The Guide cut him off. “But there’s no justification for that anger, Morsi. We’re right and they’re wrong. God has enabled us to finally rule Egypt. We’ll never allow the secularists who hate religion to take power. Egypt is now entering the age of the Blessed Caliphate.”
Shater nodded in agreement and said, “They’re fighting God’s law. We’ll never leave the constitution to them, not over our dead bodies. Do you know who’s making all this fuss? It’s the remnants of the Mubarak regime, plus a few Copts and some atheist communists. They’re all worthless. We will win any elections and any referendum whatever they do. People in Egypt want religion. Religion is on our side. Whatever the referendum’s about, as soon as people see it includes religion they’ll vote for it.”
President Morsi smiled. “Of course, of course,” he mumbled.
The Guide leafed through the papers in front of him. “Morsi, the police have been negligent about protecting Brotherhood offices,” he said.
“I had a meeting with the Interior Minister and he promised me some improvement, God willing,” said the president.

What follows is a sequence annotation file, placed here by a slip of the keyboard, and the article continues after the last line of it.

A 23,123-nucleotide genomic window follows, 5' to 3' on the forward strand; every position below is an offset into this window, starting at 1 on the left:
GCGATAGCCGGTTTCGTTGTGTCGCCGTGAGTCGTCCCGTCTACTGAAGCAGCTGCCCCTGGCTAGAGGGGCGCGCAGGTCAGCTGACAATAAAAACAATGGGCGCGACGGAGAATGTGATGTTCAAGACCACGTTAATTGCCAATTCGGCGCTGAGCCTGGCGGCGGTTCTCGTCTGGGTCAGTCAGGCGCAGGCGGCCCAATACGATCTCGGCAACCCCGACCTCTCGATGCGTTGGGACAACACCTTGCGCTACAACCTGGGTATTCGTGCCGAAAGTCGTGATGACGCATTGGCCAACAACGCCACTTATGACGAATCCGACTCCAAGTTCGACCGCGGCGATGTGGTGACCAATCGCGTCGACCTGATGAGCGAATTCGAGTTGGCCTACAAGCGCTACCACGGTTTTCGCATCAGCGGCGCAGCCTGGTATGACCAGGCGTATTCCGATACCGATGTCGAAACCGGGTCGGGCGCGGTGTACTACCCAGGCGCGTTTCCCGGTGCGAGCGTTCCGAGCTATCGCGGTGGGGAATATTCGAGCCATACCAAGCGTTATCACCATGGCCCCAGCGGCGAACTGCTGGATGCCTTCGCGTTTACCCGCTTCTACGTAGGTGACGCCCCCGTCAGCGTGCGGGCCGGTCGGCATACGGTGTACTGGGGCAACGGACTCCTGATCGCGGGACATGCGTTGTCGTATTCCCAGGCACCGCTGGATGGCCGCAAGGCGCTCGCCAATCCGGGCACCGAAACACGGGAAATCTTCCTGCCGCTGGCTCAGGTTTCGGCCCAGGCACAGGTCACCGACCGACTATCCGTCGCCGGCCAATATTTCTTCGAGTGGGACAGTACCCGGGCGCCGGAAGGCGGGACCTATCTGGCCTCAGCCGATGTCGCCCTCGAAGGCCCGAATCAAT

The Guide looked angry. “That’s rubbish,” he shouted. “More than twenty Brotherhood offices have been set on fire. The Interior Minister is either useless or in collusion.”
“Do you think we should appoint another interior minister, Your Grace?” asked President Morsi.
The Guide wiped his face with the palms of his hands, a habit he has when he’s upset, and sighed.
“No,” he said, “any cabinet change now would send a negative message and could make the police generals hostile. Let’s wait a while and as soon as things have calmed down that minister will have to go. For now, your fellow Brothers have prepared a plan to protect the offices. I want to hear your remarks.”